TOC Censorship in our Times: Locke or Levianthan? Your Turn

News sources should abstain from being the story. But there it is. Tom Zeller Jr. recently reported how the New York Times censored itself to prevent Internet access by British readers to news about their own country (*). If one had wanted one more example to justify my fillip on The Airport Syndrome, there it is.

To dispell any misunderstanding, I will be quick to point how perfectly natural the Times editor's decision happened to be. Via Internet, the New York Times conducts business in Great Britain. "On advice of legal counsel" the editor found British laws against "prejudicial information" required to withhold this article about criminal defendants within the territory covered by such laws. This is only sound caution from a responsible businessman. On the Chinese market Google did the same thing when it introduced degraded services earlier this year "as a way to avoid potential legal conflicts with the Chinese government" (1).

The very normalcy of the case is frightening. As part of its surveillance program, will next Her Majesty's Government kindly but firmly request communication of all personal profiles accumulated by the New York Times on its British readers? If I inveigh so often against advertisers, lawyers and governments, it is because Bigger Brothers get together, complicit in using and sharing personal profiles held in their data bases in total disregard of the data rights of the individuals concerned (2).

Normal, geographic censorship may be. It is nevertheless plagued by three potential issues:

  • hypocrisy:
    who believed at the Times that this attempt at self-censorship was going to be effective when interested British readers could just search the Internet for uncensored copies? As far as I know Great Britain is not nor intends to be, North Korea with its totalitarian control.
  • stupidity:
    as a French national with an eye on Internet usage, I once attempted to interact with the site of Ségolène Royal, a contender to the French Presidency. First I had to register and give my email address, a request often made to help debate moderators. Having been rejected not once but several times, I surmised that my computer Internet address (IP) betrayed I was a US resident and took advantage of a trip to Paris to apply again through a French Internet service provider (ISP), successfully this time.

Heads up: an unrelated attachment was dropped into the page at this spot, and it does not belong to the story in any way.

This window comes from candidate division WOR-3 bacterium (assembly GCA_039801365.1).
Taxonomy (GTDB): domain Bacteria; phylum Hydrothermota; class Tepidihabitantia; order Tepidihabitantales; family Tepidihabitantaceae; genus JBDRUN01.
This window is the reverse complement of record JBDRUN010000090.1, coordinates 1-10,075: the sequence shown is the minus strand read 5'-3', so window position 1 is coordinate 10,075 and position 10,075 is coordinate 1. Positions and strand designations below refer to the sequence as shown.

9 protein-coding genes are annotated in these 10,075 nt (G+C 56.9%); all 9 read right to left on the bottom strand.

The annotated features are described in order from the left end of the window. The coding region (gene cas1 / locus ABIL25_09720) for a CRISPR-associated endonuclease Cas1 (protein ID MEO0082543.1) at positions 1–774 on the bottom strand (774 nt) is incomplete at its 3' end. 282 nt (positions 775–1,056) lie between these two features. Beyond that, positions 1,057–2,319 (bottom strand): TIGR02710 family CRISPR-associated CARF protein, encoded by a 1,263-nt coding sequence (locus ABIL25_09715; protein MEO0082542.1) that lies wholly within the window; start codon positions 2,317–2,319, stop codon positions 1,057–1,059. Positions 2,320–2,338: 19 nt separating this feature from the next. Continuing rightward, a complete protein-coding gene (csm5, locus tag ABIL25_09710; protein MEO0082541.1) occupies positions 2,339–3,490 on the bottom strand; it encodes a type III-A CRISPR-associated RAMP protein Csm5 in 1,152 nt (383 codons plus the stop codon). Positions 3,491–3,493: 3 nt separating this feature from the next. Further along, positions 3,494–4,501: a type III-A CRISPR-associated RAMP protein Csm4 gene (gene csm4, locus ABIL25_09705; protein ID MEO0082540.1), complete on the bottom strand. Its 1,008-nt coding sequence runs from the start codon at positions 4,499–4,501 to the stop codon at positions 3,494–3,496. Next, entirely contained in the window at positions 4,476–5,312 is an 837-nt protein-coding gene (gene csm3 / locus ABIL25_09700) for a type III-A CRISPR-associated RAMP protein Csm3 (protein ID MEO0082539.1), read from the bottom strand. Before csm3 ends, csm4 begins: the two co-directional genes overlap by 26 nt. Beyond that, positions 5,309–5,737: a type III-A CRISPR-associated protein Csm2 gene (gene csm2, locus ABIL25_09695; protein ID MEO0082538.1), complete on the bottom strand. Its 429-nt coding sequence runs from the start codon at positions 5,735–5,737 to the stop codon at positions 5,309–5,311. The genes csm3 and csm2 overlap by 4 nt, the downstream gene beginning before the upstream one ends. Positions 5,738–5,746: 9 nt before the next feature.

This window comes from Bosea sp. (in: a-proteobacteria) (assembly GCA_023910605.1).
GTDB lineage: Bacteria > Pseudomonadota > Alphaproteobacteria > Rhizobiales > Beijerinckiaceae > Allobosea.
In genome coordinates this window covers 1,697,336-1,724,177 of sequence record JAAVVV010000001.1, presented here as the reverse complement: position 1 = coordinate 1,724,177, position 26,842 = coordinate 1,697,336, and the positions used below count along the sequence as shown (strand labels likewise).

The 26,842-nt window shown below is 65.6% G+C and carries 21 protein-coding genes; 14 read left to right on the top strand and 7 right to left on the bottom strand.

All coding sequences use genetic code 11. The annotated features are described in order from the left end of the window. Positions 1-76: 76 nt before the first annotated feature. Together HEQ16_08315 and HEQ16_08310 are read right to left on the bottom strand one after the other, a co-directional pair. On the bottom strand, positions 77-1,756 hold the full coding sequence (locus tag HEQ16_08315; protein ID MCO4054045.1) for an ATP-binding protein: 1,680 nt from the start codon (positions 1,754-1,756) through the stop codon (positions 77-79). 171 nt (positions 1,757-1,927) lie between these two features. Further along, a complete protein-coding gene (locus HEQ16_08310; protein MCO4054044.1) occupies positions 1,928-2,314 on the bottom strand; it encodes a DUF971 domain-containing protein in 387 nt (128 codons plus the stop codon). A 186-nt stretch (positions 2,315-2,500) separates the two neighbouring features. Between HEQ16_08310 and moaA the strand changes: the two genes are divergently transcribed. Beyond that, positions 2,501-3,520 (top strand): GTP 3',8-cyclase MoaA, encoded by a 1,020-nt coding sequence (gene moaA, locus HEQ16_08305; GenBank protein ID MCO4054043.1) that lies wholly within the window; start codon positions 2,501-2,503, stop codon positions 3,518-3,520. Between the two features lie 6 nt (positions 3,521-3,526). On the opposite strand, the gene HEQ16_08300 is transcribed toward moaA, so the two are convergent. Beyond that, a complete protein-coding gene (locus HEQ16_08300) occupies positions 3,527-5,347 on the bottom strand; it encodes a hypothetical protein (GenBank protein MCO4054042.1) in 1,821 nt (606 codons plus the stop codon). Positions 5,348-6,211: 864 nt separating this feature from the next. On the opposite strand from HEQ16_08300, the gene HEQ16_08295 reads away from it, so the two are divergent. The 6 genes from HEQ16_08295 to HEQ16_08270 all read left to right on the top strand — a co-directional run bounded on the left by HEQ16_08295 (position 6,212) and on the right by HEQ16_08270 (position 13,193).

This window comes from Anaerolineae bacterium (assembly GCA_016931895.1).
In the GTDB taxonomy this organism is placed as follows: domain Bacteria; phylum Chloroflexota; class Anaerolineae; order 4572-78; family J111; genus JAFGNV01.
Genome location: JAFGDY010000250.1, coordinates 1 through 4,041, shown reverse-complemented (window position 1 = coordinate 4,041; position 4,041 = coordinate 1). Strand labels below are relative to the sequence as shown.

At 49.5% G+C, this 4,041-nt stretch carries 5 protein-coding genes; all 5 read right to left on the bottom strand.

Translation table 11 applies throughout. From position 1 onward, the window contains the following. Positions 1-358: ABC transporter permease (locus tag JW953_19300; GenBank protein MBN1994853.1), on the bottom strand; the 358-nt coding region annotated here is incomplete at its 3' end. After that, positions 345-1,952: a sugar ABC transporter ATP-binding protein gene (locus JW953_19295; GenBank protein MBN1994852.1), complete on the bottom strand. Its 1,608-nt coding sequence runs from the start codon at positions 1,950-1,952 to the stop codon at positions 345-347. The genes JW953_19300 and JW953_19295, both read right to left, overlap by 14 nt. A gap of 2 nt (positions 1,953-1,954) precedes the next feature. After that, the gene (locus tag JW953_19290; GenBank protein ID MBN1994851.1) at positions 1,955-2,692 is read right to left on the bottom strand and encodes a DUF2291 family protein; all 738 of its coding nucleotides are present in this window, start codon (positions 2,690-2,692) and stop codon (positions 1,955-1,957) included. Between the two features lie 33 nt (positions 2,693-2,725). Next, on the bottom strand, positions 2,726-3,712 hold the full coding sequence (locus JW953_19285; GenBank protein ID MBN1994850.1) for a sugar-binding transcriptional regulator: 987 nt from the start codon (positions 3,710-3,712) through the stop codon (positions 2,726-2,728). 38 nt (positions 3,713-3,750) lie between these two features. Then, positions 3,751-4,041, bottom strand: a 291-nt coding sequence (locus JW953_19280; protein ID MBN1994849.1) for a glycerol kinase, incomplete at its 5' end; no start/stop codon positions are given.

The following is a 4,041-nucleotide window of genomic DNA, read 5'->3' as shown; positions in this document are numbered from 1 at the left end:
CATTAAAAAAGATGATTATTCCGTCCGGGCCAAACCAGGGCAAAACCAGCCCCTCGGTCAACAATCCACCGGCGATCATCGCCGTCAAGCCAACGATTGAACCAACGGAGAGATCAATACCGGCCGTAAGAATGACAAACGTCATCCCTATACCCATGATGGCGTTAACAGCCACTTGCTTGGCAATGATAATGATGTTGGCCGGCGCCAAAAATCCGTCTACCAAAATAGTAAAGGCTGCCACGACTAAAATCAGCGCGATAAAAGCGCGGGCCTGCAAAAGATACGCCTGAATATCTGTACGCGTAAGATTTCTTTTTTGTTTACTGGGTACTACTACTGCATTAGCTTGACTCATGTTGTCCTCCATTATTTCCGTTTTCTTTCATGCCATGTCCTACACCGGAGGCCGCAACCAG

Does Ms Royal discriminate against expatriate voters, a preposterous supposition, or did her webmaster chose to check on geography because it was possible, though hardly relevant?
  • obscurity:
    I profess to know more about the Internet than the average user but I must admit that I do not know the exact details of geographic tracking. During a registration on Ms Royal's site, what is taken into account? The IP of one's computer, the ISP hosting one's email address? Could have I registered from Paris while giving my US email address? Could I have registered from the US by calling my French ISP? Does the New York Times look up cookies to ascertain its readers' place of residence? How does it deal with its own advice on how to hide one's identity (3)?
    When organizations come to rely on covert and unreliable mechanisms to follow a law endangered in practice by modern technology, it undermines the very objectivity of the law.
Yet such issues pale in comparison to the real stake: what do we want the Internet to be?
  • is it to be like a public place, under the omnipresent monitoring of some Leviathan (4) lest society succomb to chaos ?
  • or is it to be like air, a medium to enable communications between responsible individuals, subject to local laws ?